Contrary to Mark G's insinuation its sensible planning by National Grid to utilise existing plant in a more intelligent way. There are hundreds if not thousands of large stationary gen sets around the Country (hospitals, Councils, factories, offices etc etc). These have to be run regularly to cycle through the diesel fuel. NG have been signing up a number of these to act as short notice back up which is mostly needed to deal with large lumpy plant going off line suddenly rather than wind turbines. With the advent of the tinterweb its pretty easy to send an automatic signal to these generators to fire up when grid frequency drops below a certain thershold level. This utilises existing plant without having to build additional plant which sits idle 99% of the time.

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Contrary to Mark G's insinuation its sensible planning by National Grid to utilise existing plant in a more intelligent way. There are hundreds if not thousands of large stationary gen sets around the Country (hospitals, Councils, factories, offices etc etc). These have to be run regularly to cycle through the diesel fuel. NG have been signing up a number of these to act as short notice back up which is mostly needed to deal with large lumpy plant going off line suddenly rather than wind turbines. With the advent of the tinterweb its pretty easy to send an automatic signal to these generators to fire up when grid frequency drops below a certain thershold level. This utilises existing plant without having to build additional plant which sits idle 99% of the time.

Stop making informed posts, there is no place for them on HPC wind-energy threads.....

;)

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Contrary to Mark G's insinuation its sensible planning by National Grid to utilise existing plant in a more intelligent way. There are hundreds if not thousands of large stationary gen sets around the Country (hospitals, Councils, factories, offices etc etc). These have to be run regularly to cycle through the diesel fuel. NG have been signing up a number of these to act as short notice back up which is mostly needed to deal with large lumpy plant going off line suddenly rather than wind turbines. With the advent of the tinterweb its pretty easy to send an automatic signal to these generators to fire up when grid frequency drops below a certain thershold level. This utilises existing plant without having to build additional plant which sits idle 99% of the time.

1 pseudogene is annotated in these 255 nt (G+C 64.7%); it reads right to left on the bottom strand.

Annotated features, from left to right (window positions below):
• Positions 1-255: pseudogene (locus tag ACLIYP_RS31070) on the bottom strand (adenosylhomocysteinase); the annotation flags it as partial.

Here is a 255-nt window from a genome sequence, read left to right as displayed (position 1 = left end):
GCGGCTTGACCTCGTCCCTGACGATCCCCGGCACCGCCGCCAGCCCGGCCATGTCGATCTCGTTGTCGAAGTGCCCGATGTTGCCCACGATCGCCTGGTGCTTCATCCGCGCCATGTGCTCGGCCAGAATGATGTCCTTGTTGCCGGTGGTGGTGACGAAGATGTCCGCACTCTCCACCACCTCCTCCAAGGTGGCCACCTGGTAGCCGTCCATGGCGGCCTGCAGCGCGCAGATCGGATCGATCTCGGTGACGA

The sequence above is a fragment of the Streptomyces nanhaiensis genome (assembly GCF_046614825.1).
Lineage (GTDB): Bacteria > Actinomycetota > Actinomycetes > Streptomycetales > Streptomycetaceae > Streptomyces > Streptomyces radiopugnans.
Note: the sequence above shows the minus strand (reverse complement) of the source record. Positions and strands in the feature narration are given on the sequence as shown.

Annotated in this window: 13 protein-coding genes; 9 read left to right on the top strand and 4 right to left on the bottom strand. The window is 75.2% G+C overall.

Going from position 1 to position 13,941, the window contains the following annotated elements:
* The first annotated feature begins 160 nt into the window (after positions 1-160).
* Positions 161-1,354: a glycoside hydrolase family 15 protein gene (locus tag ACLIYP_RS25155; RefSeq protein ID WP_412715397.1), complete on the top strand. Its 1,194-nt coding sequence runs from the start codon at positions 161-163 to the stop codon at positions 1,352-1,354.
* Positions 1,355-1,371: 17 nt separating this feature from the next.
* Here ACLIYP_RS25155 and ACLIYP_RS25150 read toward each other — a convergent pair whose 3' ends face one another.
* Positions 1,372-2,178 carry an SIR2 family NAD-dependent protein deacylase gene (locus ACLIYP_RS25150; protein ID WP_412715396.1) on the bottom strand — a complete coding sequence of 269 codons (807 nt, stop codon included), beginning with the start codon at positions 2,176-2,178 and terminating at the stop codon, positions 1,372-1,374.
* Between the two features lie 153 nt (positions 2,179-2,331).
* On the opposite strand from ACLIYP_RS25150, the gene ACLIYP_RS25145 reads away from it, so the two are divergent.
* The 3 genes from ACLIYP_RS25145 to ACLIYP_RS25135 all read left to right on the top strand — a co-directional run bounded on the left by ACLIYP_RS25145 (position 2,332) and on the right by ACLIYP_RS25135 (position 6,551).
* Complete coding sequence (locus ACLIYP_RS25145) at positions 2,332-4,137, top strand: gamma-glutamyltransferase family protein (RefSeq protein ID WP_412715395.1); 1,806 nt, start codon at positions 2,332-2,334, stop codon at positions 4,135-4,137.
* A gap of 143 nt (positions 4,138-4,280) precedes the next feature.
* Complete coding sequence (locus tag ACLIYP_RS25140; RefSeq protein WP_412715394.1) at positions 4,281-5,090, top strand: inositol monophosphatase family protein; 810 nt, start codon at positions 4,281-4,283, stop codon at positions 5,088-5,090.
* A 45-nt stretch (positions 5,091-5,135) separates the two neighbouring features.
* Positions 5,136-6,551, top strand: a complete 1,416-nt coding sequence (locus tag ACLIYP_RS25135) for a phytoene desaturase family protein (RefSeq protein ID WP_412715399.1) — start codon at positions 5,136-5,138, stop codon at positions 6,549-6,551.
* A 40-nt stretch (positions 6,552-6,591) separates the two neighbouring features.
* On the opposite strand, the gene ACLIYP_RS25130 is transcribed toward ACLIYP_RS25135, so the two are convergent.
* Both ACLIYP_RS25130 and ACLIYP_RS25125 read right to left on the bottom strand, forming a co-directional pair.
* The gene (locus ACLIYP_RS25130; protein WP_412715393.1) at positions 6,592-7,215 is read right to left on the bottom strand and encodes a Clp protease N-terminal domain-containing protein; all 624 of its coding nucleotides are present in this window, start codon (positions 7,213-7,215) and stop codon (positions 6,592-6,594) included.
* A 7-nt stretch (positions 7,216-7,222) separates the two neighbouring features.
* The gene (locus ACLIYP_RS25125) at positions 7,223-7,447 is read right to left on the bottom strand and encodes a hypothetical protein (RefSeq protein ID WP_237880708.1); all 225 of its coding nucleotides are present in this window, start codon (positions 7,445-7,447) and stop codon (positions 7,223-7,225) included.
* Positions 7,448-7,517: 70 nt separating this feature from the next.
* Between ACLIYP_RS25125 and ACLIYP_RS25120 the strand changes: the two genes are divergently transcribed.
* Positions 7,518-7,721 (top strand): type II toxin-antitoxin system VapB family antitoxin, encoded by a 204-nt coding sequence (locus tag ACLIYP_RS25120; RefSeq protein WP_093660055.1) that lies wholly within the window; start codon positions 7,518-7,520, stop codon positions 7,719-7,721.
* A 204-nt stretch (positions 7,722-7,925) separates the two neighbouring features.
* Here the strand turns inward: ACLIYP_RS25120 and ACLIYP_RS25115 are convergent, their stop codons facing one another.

So that's using existing diesel generation capacity to deal with sudden drops in supply when a large coal, gas or nuclear plant goes offline, and it has nothing to do with wind generation? It sounds like somebody really got the wrong end of the stick here! Perhaps Mark G could reveal the source of his misinformation.

Edited by snowflux

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So that's using existing diesel generation capacity to deal with sudden drops in supply when a large coal, gas or nuclear plant goes offline, and it has nothing to do with wind generation? It sounds like somebody really got the wrong end of the stick here! Perhaps Mark G could reveal the source of his misinformation.

My money is on a Christopher Twonker article in the Torygraph ;)

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This seems extraordinary. Why on earth are house prices relevant to energy policy?

House prices are always relevant- no matter what the story is. For instance, should a man murder, cook and eat his entire extended family the resulting news article in the papers will always include the most vital piece of information- the price of the property in which the grisly event took place;